The fourth experiment: After enjoying chewing gum

    To examine this effect more closely, Topolinski and Türk Pereira conducted a fourth experiment with 44 volunteers focusing on the sensitization hypothesis. Once again, it involved equal numbers of hungry and full experimentees. However, this time some of them were given gum to chew before the actual task of estimating size. “Chewing gum does not make people full. Quite the opposite, in fact. It even increases hunger. But chewing desensitizes the mouth, making it less sensitive,” explains Türk Pereira.

    The result: Hungry and full experimentees who had chewed gum beforehand were similar in their estimation of the size of the test objects. “This was due to the fact that while the oral mucosa had indeed become more sensitive in the hungry people as a result of fasting, this sensitivity was eliminated by chewing some gum, with the result that there was no longer any difference between these hungry people and those who were full,” conclude the psychologists. Consequently, the experiment revealed that with the participants who had not chewed any gum, the hungry ones still overestimated the size of an object in the mouth.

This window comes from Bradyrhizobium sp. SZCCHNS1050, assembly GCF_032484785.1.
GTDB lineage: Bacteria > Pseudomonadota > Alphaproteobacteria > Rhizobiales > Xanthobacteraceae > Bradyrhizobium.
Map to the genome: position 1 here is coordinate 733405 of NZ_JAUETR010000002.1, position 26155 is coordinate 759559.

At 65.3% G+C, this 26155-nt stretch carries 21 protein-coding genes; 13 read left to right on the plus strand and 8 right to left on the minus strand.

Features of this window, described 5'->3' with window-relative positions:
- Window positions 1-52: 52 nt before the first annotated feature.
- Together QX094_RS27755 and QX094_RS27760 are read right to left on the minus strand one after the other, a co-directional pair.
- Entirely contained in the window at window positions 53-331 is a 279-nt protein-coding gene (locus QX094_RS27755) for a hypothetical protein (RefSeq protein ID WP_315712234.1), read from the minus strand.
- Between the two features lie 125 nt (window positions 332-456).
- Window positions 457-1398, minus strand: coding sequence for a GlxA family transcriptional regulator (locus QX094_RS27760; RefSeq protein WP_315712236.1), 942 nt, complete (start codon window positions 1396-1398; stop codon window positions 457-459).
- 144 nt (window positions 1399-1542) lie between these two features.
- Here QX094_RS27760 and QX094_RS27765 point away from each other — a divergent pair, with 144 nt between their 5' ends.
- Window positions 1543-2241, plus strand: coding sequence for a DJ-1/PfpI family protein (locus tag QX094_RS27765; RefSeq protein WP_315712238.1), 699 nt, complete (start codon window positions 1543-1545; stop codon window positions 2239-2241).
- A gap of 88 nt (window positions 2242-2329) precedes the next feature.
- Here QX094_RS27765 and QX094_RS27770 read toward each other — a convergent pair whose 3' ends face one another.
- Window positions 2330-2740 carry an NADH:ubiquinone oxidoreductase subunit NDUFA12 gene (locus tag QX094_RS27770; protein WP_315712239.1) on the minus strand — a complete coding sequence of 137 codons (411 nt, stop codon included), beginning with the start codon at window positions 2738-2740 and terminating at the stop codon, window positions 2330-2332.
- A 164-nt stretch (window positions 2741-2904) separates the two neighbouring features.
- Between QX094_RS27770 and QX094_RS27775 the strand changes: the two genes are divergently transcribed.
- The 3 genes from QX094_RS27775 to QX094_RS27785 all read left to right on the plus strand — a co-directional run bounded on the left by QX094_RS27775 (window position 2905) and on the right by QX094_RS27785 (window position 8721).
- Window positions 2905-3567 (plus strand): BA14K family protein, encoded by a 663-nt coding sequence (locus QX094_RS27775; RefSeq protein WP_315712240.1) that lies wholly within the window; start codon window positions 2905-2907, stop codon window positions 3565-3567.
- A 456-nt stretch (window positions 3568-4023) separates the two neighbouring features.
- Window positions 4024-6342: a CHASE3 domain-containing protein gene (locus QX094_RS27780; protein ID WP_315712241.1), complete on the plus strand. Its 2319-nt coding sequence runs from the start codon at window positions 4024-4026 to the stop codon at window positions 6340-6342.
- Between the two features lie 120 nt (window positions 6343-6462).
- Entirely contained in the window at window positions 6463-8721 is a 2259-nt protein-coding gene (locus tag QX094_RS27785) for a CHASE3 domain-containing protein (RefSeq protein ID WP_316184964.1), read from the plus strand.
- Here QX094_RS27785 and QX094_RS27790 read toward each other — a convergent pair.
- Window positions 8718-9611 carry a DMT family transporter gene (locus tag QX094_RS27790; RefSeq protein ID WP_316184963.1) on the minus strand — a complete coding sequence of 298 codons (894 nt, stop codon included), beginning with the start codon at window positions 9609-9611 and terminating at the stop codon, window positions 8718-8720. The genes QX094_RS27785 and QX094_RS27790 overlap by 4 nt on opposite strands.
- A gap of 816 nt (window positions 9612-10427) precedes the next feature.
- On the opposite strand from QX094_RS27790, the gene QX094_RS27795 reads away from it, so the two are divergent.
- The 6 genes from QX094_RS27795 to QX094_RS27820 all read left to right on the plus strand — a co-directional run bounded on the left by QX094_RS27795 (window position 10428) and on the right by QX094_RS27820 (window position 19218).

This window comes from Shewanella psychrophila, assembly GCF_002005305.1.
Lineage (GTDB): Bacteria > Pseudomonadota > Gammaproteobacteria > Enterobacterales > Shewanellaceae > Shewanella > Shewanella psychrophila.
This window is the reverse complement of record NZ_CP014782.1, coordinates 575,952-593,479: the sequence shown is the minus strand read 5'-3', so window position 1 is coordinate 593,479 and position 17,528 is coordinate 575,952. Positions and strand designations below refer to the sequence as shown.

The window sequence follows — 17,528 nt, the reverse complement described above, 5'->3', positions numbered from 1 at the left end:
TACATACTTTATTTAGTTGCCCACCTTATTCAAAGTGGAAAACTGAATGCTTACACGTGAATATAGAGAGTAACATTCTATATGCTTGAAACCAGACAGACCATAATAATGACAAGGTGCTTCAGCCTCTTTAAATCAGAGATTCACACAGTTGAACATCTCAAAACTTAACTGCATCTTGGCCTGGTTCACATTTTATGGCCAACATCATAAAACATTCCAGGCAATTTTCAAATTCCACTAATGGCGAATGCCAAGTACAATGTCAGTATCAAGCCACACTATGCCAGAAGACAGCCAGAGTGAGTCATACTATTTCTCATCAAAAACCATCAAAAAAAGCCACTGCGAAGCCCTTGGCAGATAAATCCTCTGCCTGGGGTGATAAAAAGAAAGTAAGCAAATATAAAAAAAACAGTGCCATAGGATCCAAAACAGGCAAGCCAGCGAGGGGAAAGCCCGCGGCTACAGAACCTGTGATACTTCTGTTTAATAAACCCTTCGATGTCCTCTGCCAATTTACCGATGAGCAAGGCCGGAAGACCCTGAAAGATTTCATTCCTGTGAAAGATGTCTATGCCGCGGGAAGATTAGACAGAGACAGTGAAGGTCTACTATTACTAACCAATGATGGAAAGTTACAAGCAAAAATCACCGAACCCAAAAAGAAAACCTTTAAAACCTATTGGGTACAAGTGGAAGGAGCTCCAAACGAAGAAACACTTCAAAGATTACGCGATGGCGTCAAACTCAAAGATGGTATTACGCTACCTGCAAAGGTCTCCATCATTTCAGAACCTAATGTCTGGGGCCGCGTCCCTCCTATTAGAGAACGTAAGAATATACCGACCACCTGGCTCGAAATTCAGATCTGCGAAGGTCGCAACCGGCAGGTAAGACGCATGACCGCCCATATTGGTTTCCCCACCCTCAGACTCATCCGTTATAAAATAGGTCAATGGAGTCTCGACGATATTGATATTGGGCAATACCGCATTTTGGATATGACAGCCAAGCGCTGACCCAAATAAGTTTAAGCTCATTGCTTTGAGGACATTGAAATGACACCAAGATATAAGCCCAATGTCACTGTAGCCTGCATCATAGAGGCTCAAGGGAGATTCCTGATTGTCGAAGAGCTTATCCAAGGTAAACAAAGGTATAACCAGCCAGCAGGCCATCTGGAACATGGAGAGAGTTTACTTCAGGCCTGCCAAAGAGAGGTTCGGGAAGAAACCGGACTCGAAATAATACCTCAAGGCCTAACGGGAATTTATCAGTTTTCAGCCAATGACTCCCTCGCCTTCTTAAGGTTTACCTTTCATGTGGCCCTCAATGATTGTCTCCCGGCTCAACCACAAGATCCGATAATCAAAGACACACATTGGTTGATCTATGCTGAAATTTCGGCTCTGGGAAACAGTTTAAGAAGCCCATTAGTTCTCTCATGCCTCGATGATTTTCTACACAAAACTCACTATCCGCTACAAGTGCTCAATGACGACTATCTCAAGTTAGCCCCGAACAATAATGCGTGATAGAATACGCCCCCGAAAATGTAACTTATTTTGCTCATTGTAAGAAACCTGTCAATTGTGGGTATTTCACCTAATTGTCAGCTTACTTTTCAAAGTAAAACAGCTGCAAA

Conclusion: The fasting movement is right

    The fasting movement has won this point – according to the two psychologists. Hunger does in fact make the mouth more sensitive to stimuli and therefore leads to an overestimation of size. This is a finding that they believe even explains our traditional dining culture: “Starters and soups tend to be gentler and more delicate than main courses. This is probably because at the start of a meal we are hungrier and our mouths cannot yet tolerate any coarse or intensive experiences, so we prefer gentle and delicate dishes,” says Topolinski. Only once the mouth has become accustomed to the intake of food is it possible to enjoy the main meal with its stronger sensory impressions. Had the greed hypothesis been correct, he added, the dishes would need to be the other way round: starters would have to be lavish and intense, and main dishes light and gentle.

    Topolinski, S., & Türk Pereira, P: Mapping the Tip of the Tongue - Deprivation, Sensory Sensitization, and Oral Haptics. Perception, doi:10.1068/p6903


    Dr. Sascha Topolinski, T: +49 (0)931 31-82285, e-mail: sascha.topolinski@psychologie.uni-wuerzburg.de

    By Gunnar Bartsch